I agree with your husband here. You really don’t need to make this a thing if they’re never going to be in the same room. Totally understand you don’t want to feel like you’re lying to your mother, but I think this is one of those times where a lie of omission or a little white lie won’t hurt anyone. How old are your children? I also think it would be odd to tell your children they need to change their name for “Grandma.”

    • Could you gently perhaps try and come up with a “pet” name for Grandma? If it sticks, problem solved. if it doesn’t, then you can always tell your mother (should it EVER come up) that “we tried but the kids knew her as Grandma [lastname] so it’s stuck. They know you’re also their grandma, of course!” Or skip the pet name approach entirely, and if it ever comes up say you tried and the kids “know her as Grandma [Herlastname or Firstname]” and leave it at that. A family can have more than 1 Grandma.

      Growing up, I had a Mimi, a Nannie, and a Grandma. I knew they were all my grandma’s, and if it ever needed clarification, I said “Grandma [Herlastname].”

    • Dude, lie. I would. Don’t cater to an unreasonable request from someone you don’t want a relationship with.

      • Same. Don’t cause tension in a relationship you care about to ease one you don’t. (an oversimplification, I know, but that’s the view from 30,000 feet)

      • Katala says:

        This. Unreasonable requests are NPD standard playbook, which I’m sure you know. You can either work on techniques to impose boundaries and have a “normal” relationship, which will be an ongoing struggle, or you can give them as much access to your life as you’re comfortable with and do what you need to do for your own mental health. She will never be satisfied and if you try you will always feel like you’re letting someone down. If you’ve chosen to not have a relationship, do that and don’t let her manipulate you (easier said than done, I know – FWIW, my NPD/BPD mom is 100% cut off and it’s much better, though certainly not perfect).

    • I’m torn. In your shoes I would go to my stepmom and say something like “hey, I know the kids have been calling you grandma, but I just found out that hurts my mom’s feelings. I know this is a huge ask, and if you’re not okay with it, that’s totally fine. But is there any chance you’d be up for another name?” My stepmother was a wonderful stepmother and in a situation like that would have immediately given way to my mom. I think most good stepmothers would, even if the mom wasn’t being totally reasonable. They know the kids are often in an awkward position trying to juggle the two families and do their best to make things easier for them. She’d be doing it for you, not for your mom.

    • I would think long and hard about asking a reasonable person to change something in order to keep an unreasonable person happy. Especially if it could possibly hurt the feelings of the reasonable person. It seems like it could set a precedent that you’ll give in to other unreasonable demands and it suggests that you agree with the unreasonable person that the relationships are a competition.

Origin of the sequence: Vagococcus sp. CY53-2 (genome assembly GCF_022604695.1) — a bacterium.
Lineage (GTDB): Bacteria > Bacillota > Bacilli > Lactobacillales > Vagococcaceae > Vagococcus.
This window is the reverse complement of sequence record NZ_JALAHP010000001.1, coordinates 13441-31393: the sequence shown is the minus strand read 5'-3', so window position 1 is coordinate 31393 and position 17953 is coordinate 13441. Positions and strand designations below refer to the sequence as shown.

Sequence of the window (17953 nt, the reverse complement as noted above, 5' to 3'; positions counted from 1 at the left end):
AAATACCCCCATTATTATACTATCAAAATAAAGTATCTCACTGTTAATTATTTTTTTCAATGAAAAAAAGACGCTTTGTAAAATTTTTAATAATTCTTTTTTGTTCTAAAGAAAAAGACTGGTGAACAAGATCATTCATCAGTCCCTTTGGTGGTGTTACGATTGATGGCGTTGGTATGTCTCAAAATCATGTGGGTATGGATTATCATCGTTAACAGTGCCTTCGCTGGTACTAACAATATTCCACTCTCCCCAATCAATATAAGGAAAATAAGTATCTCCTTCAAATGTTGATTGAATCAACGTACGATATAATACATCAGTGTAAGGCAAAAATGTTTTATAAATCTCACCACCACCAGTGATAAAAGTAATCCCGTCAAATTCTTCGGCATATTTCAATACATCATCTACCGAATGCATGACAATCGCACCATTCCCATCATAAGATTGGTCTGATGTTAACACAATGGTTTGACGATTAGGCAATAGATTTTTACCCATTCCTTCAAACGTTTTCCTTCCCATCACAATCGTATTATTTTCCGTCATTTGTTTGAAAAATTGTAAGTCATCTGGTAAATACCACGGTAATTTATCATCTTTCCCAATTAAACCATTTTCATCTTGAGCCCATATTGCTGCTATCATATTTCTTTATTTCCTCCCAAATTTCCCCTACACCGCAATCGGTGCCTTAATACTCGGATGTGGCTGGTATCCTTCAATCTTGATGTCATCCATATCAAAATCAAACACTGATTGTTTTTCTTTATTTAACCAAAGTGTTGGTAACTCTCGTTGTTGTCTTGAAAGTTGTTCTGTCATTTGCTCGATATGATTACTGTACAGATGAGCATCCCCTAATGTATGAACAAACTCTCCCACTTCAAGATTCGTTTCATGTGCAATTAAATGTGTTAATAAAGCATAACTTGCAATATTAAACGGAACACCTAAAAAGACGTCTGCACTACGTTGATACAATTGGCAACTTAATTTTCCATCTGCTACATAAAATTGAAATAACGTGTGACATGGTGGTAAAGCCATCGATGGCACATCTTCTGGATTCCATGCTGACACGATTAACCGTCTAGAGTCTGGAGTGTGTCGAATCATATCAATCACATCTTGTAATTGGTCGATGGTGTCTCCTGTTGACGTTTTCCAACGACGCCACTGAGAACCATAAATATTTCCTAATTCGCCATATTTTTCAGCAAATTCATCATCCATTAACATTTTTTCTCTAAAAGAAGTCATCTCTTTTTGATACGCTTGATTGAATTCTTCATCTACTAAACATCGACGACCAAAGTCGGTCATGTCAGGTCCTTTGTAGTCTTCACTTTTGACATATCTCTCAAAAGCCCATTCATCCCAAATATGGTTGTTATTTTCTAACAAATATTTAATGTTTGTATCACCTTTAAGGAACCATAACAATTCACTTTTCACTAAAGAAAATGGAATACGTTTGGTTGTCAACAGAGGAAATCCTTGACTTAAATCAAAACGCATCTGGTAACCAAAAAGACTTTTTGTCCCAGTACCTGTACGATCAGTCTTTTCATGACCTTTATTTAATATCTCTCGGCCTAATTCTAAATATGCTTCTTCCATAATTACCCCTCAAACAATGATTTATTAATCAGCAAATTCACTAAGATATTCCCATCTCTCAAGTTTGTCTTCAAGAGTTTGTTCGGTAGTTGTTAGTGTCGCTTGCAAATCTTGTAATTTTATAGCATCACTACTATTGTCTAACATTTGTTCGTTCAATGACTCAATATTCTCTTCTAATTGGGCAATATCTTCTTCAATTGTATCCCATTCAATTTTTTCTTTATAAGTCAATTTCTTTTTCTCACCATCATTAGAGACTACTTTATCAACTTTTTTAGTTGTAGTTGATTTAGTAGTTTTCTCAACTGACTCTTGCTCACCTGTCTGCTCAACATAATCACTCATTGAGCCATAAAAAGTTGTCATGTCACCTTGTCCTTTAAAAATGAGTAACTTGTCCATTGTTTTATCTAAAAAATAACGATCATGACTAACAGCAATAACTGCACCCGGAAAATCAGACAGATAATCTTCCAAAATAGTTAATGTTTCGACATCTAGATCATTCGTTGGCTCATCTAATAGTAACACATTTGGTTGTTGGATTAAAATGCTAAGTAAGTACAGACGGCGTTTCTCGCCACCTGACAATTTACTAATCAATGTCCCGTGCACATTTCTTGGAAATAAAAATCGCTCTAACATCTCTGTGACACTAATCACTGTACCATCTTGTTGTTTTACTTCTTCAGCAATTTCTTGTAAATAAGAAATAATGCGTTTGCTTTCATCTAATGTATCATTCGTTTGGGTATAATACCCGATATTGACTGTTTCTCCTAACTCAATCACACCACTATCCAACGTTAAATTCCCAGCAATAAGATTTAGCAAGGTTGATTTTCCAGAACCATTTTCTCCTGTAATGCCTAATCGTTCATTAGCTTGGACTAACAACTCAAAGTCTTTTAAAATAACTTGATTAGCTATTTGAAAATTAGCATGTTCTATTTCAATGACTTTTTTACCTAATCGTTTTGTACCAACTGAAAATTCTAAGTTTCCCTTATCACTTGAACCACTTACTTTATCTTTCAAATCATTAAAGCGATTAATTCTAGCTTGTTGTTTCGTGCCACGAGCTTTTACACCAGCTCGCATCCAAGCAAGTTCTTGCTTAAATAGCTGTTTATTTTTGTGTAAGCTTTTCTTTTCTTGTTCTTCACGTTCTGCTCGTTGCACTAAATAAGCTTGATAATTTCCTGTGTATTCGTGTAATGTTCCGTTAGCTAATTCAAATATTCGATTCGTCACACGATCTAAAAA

I don’t suffer fools gladly, though.

      • Katala says:

        The thing is, it won’t keep the unreasonable person happy. She’ll just move on to the next unreasonable ask and completely forget about the (potentially) huge disruption she caused.

    • NewMomAnon says:

      Soo….the assumption that you can *make* your children use a different name is a pretty silly one but makes perfect sense with NPD. My mom went around and around on what she wanted to be called when kiddo was born, and finally settled on a name that her friends use. Once kiddo started talking, she came up with her own names for all the grandparents that were completely unpredictable and adorable. Kids have opinions and preferences. If your mom ever brings it up again, you can just say, “What can you do? I asked the kids to use a different term, and they never remember. I pick my battles.”

    • Rainbow Hair says:

      I think Grandma Name and Grandma Other Name should be fine?

      I don’t know a lot about NPD, but it stinks that your mom put you in this situation.

  8. CLMom says:

    Due to divorces/remarriages of their generation, I had eight grandparents growing up and well into college. For what it’s worth, there was Grandma Firstname, Grandma Last Initial, Nana, First Name….then Grandpa Firstname, Grandpa Last Initial, Special moniker, and First Name.

    The grandparents Nana/Special moniker were my favorite, so my mom and dad have chosen Nana/other special moniker for my daughter to call them.

    My husband’s family is different, with the preferred grandparents getting the former title of grandma/grandpa and the married in grandparents getting the special monikers.

    To each their own!

  9. BTanon says:

    Don’t beat yourself up over this! If your mom asks about it again, you can either go with your husband’s strategy, or if you’ll feel better being completely honest, shrug it off like Anon @ 12:37 pm suggests – “We thought about it and decided that it wouldn’t be a big deal for kids to have multiple Grandmas.” I don’t have a blended family situation personally, but we refer to my parents as Grandma and Grandpa, and to my husband’s grandparents as Grandma and Grandpa too, and everyone survives. Yes, sometimes we need to clarify that we mean Grandma Lastname, but really not a big deal!